IN HER ELEMENT

Photography NATASHA KILLEEN Make-up Artist AMY COLLA Hair Stylist CAROLYN JAYUN GAHAN Stylist PHOEBE CLARE MCKAY Model ANNIKA-MARIE LEICK @ LONDON MGT


Dress TAMIE ANTHAS Earrings LOVISA


Knit ATTIK modified by stylist with vintage scarf attached to sleeve Skirt ATTIK Socks COTTON ON


Dress TAMIE ANTHAS Socks TOPSHOP Earrings LOVISA Shoes PRADA


Shirt U-TURN Earrings LOVISA


Dress ATTIK Socks COTTON ON Earrings LOVISA Shoes PRADA


Poncho U-TURN Flared Trousers VINTAGE Socks TOPSHOP


Vest ATTIK Bralette COTTON ON Trousers PRINCESS HIGHWAY Bead Necklace U-TURN Crystal Necklace STYLIST’S OWN Earrings LOVISA


P H O T O G R A P H E R A N D I L L U S T R AT O R SY D N E Y, N S W

WATC H I N G V I D E O S O F C AG E D H E N S SEEING THE SKY FOR THE FIRST TIME!

“I JUST WANT TO BE THE BEST THAT I CAN BE.”

N

atasha Killeen is a fashion photographer and illustrator who lives and works in Sydney. She is self-taught and often mixes photography with her creativeart background to make dynamic and unique imagery. Despite having picked up a camera only two years ago, she has been featured in multiple magazines and exhibitions. She is currently striving to carve her own path in the fashion industry and bring back the creativity that she thinks is often lacking in today’s fashion imagery. Rummage: How did you get into fashion photography? Natasha: I have always been a creative person; drawing and painting were my main focus until I was about 17. I studied art all through high school and often dabbled in fashion illustration, but I never took it seriously. I officially started taking photos when I lived in Dunedin, New Zealand. I moved there when I was 18 and began doing a few test shoots with local models. After moving back to Australia, I got serious about planning shoots after I joined the photography group at my university. I think I was just drawn to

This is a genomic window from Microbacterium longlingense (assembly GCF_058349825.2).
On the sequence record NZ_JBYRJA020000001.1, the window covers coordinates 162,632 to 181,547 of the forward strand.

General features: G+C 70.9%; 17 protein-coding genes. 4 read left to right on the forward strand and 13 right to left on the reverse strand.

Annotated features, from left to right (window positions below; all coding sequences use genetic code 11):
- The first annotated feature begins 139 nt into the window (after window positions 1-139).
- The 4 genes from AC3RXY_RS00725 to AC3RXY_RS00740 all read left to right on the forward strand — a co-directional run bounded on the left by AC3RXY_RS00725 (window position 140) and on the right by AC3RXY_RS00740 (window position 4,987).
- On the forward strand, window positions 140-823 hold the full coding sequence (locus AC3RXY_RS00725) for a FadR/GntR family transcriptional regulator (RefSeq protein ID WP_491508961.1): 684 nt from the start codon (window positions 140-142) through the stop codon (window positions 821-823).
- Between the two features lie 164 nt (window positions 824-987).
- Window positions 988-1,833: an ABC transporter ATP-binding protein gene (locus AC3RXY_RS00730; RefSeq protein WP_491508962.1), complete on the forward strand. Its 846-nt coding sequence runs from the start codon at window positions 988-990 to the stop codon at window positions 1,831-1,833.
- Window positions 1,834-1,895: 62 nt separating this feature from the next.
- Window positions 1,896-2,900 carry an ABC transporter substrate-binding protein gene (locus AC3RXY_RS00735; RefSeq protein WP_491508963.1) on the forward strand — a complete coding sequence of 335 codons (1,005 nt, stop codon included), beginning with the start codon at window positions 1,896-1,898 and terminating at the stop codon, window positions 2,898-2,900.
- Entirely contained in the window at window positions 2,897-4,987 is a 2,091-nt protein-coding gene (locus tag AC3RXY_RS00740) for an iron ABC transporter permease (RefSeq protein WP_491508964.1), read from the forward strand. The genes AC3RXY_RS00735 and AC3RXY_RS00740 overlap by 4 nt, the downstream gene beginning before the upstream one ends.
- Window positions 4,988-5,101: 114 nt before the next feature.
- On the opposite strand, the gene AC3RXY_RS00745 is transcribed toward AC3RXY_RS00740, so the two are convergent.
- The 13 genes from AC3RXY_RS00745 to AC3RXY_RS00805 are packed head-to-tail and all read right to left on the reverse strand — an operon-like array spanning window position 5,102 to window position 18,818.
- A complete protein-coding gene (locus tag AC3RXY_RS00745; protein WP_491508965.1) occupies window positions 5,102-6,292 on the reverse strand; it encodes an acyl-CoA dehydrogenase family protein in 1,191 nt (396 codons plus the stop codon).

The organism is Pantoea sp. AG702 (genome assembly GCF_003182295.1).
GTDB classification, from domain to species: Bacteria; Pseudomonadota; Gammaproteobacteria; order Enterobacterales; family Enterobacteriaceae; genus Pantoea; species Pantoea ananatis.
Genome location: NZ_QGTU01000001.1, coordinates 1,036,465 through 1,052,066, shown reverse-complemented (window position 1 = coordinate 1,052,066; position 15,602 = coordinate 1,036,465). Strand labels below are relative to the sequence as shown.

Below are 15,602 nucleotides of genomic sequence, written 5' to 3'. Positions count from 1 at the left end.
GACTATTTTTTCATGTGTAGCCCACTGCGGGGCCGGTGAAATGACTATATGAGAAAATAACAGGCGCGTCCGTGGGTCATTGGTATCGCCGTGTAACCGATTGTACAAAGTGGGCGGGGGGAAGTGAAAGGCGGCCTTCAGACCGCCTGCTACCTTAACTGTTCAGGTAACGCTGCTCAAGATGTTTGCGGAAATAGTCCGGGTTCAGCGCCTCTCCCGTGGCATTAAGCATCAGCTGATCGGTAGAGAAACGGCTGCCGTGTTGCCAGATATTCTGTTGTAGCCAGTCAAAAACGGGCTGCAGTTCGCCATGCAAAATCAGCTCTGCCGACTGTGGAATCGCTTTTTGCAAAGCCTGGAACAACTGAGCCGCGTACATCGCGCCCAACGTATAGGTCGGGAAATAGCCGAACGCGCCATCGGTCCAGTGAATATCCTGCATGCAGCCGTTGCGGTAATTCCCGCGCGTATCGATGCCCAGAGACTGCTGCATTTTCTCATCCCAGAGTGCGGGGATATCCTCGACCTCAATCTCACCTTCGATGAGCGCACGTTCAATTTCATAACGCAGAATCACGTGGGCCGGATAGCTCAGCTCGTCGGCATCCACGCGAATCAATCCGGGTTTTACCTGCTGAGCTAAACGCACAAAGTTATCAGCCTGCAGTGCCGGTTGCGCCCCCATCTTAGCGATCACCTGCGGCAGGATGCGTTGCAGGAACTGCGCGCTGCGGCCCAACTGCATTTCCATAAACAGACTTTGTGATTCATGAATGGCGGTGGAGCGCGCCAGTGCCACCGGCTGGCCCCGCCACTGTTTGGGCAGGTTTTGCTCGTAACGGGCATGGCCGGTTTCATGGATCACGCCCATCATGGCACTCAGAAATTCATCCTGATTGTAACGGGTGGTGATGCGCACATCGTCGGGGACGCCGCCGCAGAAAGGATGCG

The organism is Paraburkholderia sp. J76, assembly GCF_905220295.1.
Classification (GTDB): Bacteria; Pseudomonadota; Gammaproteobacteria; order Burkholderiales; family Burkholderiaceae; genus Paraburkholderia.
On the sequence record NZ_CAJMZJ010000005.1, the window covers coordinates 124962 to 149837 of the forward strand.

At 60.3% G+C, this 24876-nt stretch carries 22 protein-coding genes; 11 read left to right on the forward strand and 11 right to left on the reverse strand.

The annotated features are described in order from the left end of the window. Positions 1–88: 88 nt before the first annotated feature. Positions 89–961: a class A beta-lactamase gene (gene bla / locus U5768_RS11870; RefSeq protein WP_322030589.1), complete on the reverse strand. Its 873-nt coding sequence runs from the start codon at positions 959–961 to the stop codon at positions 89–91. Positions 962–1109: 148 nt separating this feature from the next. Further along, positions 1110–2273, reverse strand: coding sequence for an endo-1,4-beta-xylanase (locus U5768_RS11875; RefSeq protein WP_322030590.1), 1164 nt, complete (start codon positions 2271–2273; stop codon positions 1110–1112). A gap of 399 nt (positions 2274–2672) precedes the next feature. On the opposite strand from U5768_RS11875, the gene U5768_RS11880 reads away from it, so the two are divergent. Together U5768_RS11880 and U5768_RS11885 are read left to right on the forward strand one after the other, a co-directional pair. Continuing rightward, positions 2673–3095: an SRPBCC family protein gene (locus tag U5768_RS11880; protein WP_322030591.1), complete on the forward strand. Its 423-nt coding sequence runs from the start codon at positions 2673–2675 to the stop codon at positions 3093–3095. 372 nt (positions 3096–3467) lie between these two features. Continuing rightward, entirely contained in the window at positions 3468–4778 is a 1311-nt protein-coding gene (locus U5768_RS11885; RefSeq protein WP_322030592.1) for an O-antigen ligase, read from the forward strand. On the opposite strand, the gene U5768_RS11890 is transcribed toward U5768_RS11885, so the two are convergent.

the freedom and the creative aspect of fashion photography. Now, I am focused on refining my skills and finding my niche within the fashion industry. Name a photographer who inspires you? Wow, I have so many! I guess the one I find most inspiring is Steven Klein. His work is so unique and has such variety. He also knows how to utilise a range of lighting techniques with stunning results. I am also really inspired by local photographers such as Bonnie Hansen. Her work is soft and raw, and she has found a particular aesthetic that didn’t seem to be around prior to her. Finally, I am inspired to always improve and refine my work by photographers I am in direct competition with, most of whom are also my close friends. Seeing their work progress always motivates me to keep working hard. What’s your aim or aspiration as a photographer? I just want to be the best that I can be, and I’m hoping to eventually make this my full-time career. My aim is to develop a range of skills across all aspects of


Photography NATASHA KILLEEN Make-up Artist AMY COLLA Hair Stylist CAROLYN JAYUN GAHAN Stylist PHOEBE CLARE MCKAY Model ANNIKA-MARIE LEICK @ LONDON MGT